I no longer enter business transactions with rosy-tinted glasses on. I do my research. I put all the correct legals in place. I seek advice from a range of professionals and mentors, but at the same time listen to my ‘gut’.

4. To Profit

If a venture is not profitable within a reasonable timeframe of expended effort, I am not afraid of closing it down.

However, timeframes may vary. For example, low cost online ventures might only require a month or two of testing to see whether they are going to produce. However, a venture that requires a much larger investment of staff, stock and leases may require a year or two.

But if they are not profitable in the proposed time frame, then I am not afraid to kill projects. The facts are, some ideas will never work, and are better off dead before they kill you.

I have learnt to never allow my identity be so caught up in a project that I am afraid to cut the lifeline.

The end of any business doesn’t necessarily mean the end of you – especially if you cut off the life supply long before it cuts off yours.

5. To Know

Even after being involved in a number of businesses for many years I realised that there was still much that I didn’t know. That’s when I hired a business coach.

I quickly developed a love/hate relationship with my coach. I hated my business coach because he asked me the hard questions when we met every week. But on the other hand I loved my business coach because we doubled our income in the next twelve months of operation.

Nowadays, I surround myself with mentors from a range of industries to keep me primed – and from time to time pull in coaches who are experts in an area I am exploring so I can learn more.

To be successful as an entrepreneur you must know you, know your business, know where you’re going, know how your business is running, know whether your business is sick or healthy, and know where the next trend is coming from so that you can be a leader and not just a follower.

To know, and to then apply what you know, is power indeed for the successful entrepreneur.

6. To Judge

There are two judgments that you can make as an entrepreneur: wise judgments and unwise judgments.

Wise judgments will provide you with positive results that will grow your business.

Unwise judgements will provide you with negative results that will impact your business, and if you are willing to learn from your mistakes they can actually become the building blocks for future success as an entrepreneur.

The important thing is that you don’t sit on the fence. You must pass judgment and make judgments. There is an element of risk involved in this, but if you surround yourself with wise counsel – either coaches or mentors – you will minimise the impact, if for some reason you make a mistake.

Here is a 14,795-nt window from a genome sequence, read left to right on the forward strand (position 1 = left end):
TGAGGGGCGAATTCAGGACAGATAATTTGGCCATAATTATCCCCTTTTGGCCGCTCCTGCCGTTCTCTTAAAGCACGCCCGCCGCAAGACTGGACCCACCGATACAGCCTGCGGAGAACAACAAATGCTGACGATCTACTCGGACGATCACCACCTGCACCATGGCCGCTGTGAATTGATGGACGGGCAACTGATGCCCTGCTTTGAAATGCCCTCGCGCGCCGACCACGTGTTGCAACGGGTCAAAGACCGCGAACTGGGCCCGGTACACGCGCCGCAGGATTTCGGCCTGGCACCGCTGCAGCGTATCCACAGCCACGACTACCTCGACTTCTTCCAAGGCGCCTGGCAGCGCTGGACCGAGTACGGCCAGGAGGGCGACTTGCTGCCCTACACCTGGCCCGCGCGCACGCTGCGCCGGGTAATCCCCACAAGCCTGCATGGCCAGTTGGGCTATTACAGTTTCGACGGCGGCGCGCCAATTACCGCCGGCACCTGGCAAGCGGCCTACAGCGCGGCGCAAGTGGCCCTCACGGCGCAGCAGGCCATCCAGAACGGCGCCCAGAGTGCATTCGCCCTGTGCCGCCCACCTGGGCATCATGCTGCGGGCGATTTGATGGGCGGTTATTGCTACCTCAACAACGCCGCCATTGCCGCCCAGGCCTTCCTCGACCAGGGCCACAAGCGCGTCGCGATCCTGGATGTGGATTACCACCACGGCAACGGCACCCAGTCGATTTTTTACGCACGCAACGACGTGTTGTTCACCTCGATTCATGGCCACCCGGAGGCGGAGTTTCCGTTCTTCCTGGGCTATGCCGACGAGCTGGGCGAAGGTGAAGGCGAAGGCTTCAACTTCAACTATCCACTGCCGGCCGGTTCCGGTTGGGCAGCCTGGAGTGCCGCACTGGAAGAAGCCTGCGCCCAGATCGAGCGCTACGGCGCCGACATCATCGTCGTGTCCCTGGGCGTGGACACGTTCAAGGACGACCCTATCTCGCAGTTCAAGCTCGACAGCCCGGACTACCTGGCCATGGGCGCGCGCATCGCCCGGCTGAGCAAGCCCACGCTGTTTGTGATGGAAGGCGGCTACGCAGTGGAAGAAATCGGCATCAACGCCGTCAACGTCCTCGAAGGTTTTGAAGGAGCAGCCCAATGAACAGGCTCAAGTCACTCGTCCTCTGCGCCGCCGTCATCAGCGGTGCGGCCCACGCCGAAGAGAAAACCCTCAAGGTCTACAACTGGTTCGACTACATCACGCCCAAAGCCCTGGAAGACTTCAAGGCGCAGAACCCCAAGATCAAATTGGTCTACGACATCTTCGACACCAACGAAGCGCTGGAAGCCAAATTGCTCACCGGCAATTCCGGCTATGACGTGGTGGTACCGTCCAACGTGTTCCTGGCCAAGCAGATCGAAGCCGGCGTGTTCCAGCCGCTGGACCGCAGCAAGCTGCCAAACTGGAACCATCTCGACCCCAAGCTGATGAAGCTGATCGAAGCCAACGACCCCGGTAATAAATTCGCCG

7. To Manage

When it comes to being successful as an entrepreneur, the first one whom you need to manage is you.

Time management is an important key (though someone once told me that you can never manage time – it should rather be termed as ‘you’ management) and I have found that if you can manage you, then you will be in a better position to manage others and your business affairs.

Here are the two best time management strategies that I have used:

Mary Kay, who created a cosmetic empire, managed her time by making her list of 6 every day: the 6 most important things that needed doing. Whatever wasn’t completed was transferred to the next day and so on.

Giorgio Armani works on 8 projects simultaneously. One hour per project. That means 8 projects per day. When the hour’s up one project is put aside and another is commenced.

8. To Produce

Alfred Marshall, back in the 19th Century, proposed that this included land, labour, capital and organization, but in the 21st Century it now includes such things as technology plus more, and who knows what the years ahead will add to that list.

Entrepreneurs are the producers of this century and are bringing wonderful changes designed to create better lives for all of us.

To be a successful entrepreneur, we produce products and services for our clients to make their lives better, but the spin-off from this is that we lift the lid on our own earning capacity so that we can bless our families from our efforts.

Apart from the money, one of the positive outcomes that has come from me bringing my children up in the world of entrepreneurialism is that they are now owning and operating their own businesses, and they realise that no matter where they could find themselves in the world they have possession of the skills and the abilities to start something profitable from nothing, let’s say a business, not reliant on governments, employers, nor the state of the economy. They, as responsible entrepreneurs are responsible for their own success and their own future.

Now that’s what I call success, and the attributes of a successful entrepreneur.

Source for Historical Information: http://www.entrepreneurialprocess.com/history.htm

photo source: telegraph.co.uk